Compulsion and psychiatry—the role of advance statements

BMJ 2004; 329 doi: https://doi.org/10.1136/bmj.329.7458.122 (Published 15 July 2004) Cite this as: BMJ 2004;329:122
  1. Philip Thomas (p.thomas@bradford.ac.uk), consultant psychiatrist,
  2. Anne B Cahill, locum consultant psychiatrist
  1. Bradford Assertive Outreach Team, Centre for Citizenship and Community Mental Health, School of Health Studies, University of Bradford, Bradford BD7 0BB
  2. Bradford District Care Trust, Shipley BD18 3LD

    Liberation cannot be handed to the oppressed by the oppressor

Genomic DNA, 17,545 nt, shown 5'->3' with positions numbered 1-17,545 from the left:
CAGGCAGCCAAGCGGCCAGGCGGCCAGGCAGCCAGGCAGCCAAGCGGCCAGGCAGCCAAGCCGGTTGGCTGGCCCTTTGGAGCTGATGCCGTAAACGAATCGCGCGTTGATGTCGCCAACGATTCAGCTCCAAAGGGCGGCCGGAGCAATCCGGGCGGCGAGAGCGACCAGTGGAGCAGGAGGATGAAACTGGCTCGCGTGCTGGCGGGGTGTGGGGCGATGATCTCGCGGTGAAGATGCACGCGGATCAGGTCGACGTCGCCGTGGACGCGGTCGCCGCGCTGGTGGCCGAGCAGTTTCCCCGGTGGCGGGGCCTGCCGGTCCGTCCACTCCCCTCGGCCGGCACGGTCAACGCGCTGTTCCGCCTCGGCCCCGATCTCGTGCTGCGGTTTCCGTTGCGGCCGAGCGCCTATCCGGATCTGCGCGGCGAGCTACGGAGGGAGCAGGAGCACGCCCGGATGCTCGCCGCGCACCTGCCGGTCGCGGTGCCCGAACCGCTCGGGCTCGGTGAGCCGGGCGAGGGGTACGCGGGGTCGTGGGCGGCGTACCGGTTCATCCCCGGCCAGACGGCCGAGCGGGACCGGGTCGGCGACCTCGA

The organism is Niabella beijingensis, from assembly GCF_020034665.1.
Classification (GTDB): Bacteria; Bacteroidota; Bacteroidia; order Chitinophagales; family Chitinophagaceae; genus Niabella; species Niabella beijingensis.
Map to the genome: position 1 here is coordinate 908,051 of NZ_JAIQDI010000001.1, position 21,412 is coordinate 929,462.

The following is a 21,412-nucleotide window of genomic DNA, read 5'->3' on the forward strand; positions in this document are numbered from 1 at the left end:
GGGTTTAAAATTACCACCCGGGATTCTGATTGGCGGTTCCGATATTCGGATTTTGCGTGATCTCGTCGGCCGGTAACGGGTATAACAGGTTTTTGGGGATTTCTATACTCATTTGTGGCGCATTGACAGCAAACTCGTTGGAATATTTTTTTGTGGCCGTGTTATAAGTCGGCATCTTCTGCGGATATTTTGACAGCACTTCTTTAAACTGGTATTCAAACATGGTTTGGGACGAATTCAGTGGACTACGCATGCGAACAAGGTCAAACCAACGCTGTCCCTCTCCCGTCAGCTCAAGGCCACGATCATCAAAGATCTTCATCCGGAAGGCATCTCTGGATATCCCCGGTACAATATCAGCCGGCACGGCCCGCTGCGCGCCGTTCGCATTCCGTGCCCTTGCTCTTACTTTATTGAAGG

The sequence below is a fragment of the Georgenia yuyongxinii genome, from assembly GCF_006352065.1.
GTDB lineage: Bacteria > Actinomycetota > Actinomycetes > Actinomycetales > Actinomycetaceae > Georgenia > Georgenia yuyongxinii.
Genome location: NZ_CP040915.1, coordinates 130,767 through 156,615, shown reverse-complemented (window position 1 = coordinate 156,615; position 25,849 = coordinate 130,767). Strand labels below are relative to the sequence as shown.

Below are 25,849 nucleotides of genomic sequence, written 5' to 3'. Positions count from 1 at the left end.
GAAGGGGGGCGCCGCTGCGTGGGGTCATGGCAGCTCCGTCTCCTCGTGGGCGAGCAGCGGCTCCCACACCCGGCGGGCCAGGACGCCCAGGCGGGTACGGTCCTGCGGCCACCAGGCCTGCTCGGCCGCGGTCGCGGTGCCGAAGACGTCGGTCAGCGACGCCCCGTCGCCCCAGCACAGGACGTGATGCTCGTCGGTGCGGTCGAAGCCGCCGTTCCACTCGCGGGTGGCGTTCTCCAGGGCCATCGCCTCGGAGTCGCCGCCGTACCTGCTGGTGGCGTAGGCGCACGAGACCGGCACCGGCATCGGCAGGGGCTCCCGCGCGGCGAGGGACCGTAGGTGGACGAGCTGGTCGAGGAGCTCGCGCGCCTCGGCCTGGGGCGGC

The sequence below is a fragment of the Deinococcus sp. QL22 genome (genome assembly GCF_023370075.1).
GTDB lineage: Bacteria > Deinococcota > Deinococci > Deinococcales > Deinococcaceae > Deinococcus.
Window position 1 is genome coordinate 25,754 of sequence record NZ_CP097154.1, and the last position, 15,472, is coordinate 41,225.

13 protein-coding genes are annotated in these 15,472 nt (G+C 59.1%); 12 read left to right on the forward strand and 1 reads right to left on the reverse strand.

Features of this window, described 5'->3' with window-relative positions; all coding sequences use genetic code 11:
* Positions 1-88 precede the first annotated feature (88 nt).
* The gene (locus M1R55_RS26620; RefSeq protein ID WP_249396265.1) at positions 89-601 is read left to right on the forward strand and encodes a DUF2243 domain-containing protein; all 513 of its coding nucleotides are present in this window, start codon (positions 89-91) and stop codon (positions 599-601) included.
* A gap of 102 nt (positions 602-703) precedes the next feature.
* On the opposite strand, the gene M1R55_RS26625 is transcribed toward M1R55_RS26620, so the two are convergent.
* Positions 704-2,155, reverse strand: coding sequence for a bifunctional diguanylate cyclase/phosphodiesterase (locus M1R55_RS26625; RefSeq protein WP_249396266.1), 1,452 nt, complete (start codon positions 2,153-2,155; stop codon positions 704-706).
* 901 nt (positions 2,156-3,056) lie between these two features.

Most psychiatrists accept reluctantly that from time to time they need to force patients to have treatment against their wishes. The British government's proposed changes to the Mental Health Act will increase compulsion in three ways. They will remove the requirement that a patient's condition must be severe enough to warrant admission to hospital, thus enabling compulsory treatment in the community; they will re-incorporate people with personality disorder; and they will introduce wider definitions of mental disorder and of treatment. Users of mental health services have long been concerned about compulsion and have tried to combat it. Twenty years ago groups such as Survivors Speak Out pioneered the use of crisis cards as a way of resisting compulsion in mental health emergencies. More recently, partly in response to the proposed legislation but also as part of a growing critical debate within the profession, psychiatrists have turned to advance statements (or advance agreements if made consensually with a mental health professional), in the hope that these will reduce compulsion and facilitate a more collaborative engagement …

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